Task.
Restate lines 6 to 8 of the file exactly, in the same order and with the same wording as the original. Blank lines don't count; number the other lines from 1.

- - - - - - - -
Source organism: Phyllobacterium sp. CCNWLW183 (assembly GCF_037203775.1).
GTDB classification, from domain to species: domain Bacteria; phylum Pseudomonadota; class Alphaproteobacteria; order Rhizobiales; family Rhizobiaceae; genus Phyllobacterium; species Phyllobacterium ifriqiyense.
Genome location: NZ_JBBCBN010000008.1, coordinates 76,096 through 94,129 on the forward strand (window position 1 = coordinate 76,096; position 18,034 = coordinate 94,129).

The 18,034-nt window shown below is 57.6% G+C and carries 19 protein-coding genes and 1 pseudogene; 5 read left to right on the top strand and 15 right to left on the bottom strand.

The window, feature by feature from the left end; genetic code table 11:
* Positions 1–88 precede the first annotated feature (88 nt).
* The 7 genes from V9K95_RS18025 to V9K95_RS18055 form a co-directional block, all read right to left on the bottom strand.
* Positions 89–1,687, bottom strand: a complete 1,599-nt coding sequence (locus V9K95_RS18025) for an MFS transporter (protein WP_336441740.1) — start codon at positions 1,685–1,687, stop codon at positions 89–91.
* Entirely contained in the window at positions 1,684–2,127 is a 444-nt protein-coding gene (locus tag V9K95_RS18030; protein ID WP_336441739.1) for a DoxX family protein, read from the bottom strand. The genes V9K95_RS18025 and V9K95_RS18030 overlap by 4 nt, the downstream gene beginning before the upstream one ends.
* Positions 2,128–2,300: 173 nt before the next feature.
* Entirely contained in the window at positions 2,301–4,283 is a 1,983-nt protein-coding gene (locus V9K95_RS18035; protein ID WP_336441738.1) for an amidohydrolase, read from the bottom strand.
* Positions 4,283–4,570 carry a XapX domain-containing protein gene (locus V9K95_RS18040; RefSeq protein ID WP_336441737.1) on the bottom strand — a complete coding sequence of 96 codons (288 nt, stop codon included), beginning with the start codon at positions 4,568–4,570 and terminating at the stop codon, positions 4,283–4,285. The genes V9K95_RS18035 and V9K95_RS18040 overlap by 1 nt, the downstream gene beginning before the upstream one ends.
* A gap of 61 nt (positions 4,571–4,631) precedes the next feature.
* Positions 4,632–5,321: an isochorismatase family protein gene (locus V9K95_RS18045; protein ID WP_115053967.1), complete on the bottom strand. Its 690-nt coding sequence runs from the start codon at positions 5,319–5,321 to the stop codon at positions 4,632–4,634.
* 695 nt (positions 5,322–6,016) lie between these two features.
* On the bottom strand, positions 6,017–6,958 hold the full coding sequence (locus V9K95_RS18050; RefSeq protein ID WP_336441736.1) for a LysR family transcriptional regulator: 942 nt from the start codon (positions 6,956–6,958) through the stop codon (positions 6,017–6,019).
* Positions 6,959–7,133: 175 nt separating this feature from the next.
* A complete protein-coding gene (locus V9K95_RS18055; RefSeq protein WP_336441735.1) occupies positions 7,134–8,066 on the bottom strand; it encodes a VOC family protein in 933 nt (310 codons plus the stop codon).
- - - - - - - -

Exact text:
* Positions 1–88 precede the first annotated feature (88 nt).
* The 7 genes from V9K95_RS18025 to V9K95_RS18055 form a co-directional block, all read right to left on the bottom strand.
* Positions 89–1,687, bottom strand: a complete 1,599-nt coding sequence (locus V9K95_RS18025) for an MFS transporter (protein WP_336441740.1) — start codon at positions 1,685–1,687, stop codon at positions 89–91.